Mrs. Clinton was literally dancing for joy. Mr. Clinton was wearing his patented “paterfamilias, Norman Rockwell, small town father bashful Jimmy Stewart” smile, looking as happy and confident as a lark.

I said to my makeup artist, “This man is shameless. He seduced a college-age girl intern. In the Oval Office, he put a cigar in her vagina. Then he licked it and smelled it and smoked it. Then at a later date he had her give him oral sex while she knelt under the desk and he talked on the phone to a Congressional Committee chairman.

“Then when the intern came forward with the true story, he had his agit-prop machine smear her and call her the most horrible names, threaten her, drive her to near suicide. And even when her allegations were proved to be correct and true, Mrs. Clinton and Mr. Clinton continued to bully her and threaten her. And to this day, neither of them has ever apologized to Monica Lewinsky. And there he is onstage preening like a peacock. I will not do anything at all to help that family.”

When I got home that night, I discussed all of this with my wife, a genuine goddess. She’s from a military family and she has never forgiven Hillary for Benghazi. She said to me “You’re right. We have to vote for Trump.”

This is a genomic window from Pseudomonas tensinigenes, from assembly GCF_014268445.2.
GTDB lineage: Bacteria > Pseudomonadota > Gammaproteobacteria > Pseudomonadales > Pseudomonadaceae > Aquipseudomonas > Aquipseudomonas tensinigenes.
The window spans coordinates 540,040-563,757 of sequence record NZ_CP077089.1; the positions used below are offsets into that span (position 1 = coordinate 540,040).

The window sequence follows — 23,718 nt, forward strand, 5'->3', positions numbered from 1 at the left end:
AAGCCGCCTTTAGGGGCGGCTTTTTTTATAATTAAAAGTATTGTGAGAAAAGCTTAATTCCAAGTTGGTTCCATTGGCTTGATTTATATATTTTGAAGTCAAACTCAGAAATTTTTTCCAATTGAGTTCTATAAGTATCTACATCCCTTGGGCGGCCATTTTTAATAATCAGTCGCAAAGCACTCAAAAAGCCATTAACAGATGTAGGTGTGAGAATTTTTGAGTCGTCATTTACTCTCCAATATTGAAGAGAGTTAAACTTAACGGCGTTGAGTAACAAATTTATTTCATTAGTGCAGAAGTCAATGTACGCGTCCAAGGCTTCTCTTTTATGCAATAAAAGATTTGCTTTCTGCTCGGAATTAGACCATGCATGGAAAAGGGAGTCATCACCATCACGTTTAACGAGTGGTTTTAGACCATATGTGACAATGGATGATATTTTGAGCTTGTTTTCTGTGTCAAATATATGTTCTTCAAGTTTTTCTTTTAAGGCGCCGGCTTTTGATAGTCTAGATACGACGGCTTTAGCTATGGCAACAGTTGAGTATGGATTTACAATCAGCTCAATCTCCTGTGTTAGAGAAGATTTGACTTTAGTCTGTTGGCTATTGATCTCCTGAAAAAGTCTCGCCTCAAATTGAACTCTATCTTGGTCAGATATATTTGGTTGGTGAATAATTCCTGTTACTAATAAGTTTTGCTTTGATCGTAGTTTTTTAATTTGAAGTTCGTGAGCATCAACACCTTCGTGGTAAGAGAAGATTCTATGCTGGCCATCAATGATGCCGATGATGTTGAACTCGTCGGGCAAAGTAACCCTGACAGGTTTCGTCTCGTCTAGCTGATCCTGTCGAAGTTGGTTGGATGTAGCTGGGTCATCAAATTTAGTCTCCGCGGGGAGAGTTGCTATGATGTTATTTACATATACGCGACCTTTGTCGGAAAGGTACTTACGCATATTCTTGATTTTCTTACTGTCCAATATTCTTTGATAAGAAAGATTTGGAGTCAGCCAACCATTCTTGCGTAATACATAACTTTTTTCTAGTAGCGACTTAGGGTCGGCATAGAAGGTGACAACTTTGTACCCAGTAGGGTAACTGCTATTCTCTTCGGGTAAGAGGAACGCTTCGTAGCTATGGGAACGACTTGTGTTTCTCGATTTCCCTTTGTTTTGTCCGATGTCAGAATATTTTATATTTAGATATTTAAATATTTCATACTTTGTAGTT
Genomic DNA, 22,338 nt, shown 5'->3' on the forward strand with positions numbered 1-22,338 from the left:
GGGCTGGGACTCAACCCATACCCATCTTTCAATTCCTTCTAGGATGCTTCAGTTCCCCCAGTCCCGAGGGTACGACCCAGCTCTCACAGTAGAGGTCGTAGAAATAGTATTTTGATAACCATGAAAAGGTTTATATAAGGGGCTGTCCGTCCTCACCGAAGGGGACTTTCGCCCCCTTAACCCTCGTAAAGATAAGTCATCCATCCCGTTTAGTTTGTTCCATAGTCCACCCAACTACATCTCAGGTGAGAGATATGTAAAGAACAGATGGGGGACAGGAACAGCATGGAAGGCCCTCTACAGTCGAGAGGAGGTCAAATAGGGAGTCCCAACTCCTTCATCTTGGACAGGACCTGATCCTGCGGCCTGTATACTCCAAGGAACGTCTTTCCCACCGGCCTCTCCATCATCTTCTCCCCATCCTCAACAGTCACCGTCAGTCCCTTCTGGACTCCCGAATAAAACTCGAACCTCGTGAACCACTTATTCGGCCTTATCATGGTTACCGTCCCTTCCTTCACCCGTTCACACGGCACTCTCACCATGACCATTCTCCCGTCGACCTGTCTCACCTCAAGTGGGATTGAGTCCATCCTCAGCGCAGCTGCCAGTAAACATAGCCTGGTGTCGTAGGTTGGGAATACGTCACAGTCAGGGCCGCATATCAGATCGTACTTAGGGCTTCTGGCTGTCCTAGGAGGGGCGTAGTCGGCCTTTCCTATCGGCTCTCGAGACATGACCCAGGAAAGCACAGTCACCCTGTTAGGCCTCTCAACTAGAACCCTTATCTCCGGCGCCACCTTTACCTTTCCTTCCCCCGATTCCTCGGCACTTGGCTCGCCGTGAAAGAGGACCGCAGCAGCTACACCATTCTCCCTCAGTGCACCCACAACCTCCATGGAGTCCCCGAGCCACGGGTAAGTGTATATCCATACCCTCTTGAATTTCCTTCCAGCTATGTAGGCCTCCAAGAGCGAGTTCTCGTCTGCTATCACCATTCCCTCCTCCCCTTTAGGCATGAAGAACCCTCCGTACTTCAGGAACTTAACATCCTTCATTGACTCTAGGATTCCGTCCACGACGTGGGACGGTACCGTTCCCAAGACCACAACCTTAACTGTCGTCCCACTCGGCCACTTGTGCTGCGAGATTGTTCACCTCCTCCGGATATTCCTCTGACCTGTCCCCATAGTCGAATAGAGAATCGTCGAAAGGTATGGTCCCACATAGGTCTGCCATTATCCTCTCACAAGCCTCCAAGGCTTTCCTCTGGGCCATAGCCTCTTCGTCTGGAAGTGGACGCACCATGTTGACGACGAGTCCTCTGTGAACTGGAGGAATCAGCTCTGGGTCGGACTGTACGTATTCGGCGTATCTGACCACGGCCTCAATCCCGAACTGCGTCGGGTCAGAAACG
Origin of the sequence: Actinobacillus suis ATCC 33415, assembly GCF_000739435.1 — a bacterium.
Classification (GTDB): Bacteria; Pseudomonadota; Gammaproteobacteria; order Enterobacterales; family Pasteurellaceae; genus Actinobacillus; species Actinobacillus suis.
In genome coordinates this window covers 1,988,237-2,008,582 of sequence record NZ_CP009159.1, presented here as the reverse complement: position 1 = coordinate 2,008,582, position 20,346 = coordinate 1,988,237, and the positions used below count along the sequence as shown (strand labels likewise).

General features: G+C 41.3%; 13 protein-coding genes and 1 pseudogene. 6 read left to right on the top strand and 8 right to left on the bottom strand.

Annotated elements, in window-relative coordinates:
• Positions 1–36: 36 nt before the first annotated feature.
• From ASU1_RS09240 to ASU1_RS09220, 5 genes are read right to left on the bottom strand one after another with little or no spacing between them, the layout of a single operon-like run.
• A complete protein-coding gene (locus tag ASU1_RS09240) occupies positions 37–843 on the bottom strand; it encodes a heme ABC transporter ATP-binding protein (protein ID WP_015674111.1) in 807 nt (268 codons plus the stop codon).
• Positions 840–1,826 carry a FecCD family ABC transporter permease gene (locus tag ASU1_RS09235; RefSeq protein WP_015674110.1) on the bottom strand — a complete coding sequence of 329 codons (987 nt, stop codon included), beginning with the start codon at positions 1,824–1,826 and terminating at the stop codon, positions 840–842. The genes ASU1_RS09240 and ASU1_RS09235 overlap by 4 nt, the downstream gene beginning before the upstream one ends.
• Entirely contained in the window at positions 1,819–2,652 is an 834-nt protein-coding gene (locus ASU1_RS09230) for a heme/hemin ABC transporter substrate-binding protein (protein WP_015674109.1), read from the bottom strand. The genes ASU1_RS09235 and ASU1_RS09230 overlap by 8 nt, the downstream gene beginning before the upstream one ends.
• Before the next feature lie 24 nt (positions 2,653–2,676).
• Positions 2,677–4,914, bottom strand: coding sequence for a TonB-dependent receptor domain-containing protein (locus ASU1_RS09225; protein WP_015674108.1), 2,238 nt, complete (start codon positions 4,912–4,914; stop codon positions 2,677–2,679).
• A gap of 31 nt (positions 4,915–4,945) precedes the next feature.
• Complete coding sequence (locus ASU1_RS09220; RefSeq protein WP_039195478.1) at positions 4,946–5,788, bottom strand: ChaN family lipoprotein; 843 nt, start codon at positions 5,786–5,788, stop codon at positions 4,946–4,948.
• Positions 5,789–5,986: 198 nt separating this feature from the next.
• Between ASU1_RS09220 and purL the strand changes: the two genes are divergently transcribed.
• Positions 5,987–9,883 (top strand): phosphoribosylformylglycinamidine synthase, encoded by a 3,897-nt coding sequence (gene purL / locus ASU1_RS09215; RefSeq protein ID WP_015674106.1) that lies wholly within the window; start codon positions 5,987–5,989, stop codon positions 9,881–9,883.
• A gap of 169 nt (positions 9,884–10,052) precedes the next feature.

And so I did.

No one was more surprised than I when Mr. Trump won. But happy surprised, not bad surprised.

Last night, after an incredibly fine meal of Korean BBQ beef, I watched the local news here in L.A. Hundreds, maybe thousands, of students were trying to set LAPD vehicles on fire, blocking a major freeway, the 101, keeping tens of thousands of workers from getting home to their families. This was duplicated in many other university towns across the nation. The kids carried signs saying, “LOVE TRUMPS HATE” and “NOT MY PRESIDENT.”

All of this while screaming horrifying foul language so loudly the news reporters had to turn off their sound equipment. In a way, I understand these kids. I also thought I was morally superior to my elders and to people in Scranton or Houston and tried to end the war in Vietnam by demonstrating in DC and New Haven and New York. But there was one big difference: My father-in-law, the hero, Col. Dale Denman, Jr., back from a year of combat in Vietnam, had urged his daughter and me to demonstrate against what he saw as a hopeless “meat grinder” of a war.

That was a reason to march.

The anti-Trump demonstrators are anti-Constitution, anti-free elections, anti-free speech. They are against everything that’s great about America. They are pretentious little creeps. I understand their wish to go out and have fun and get high and have sex. That’s youth. I get it. But to block the freeways that hard working people need so they, the kids, can show off their pompous, hypocritical, fake claims of moral superiority — that’s nauseating. Hey, kids!!! Some poor devils have to work late and need to get home and get some sleep before they work again tomorrow. Go demonstrate on your campuses and leave the working people alone.

Those people have your number, by the way. Bear it in mind.

I’ll have more tomorrow.

Meanwhile, stay cool.

Ben Stein
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Ben Stein is a writer, actor, economist, and lawyer living in Beverly Hills and Malibu. He writes “Ben Stein’s Diary” for every issue of The American Spectator.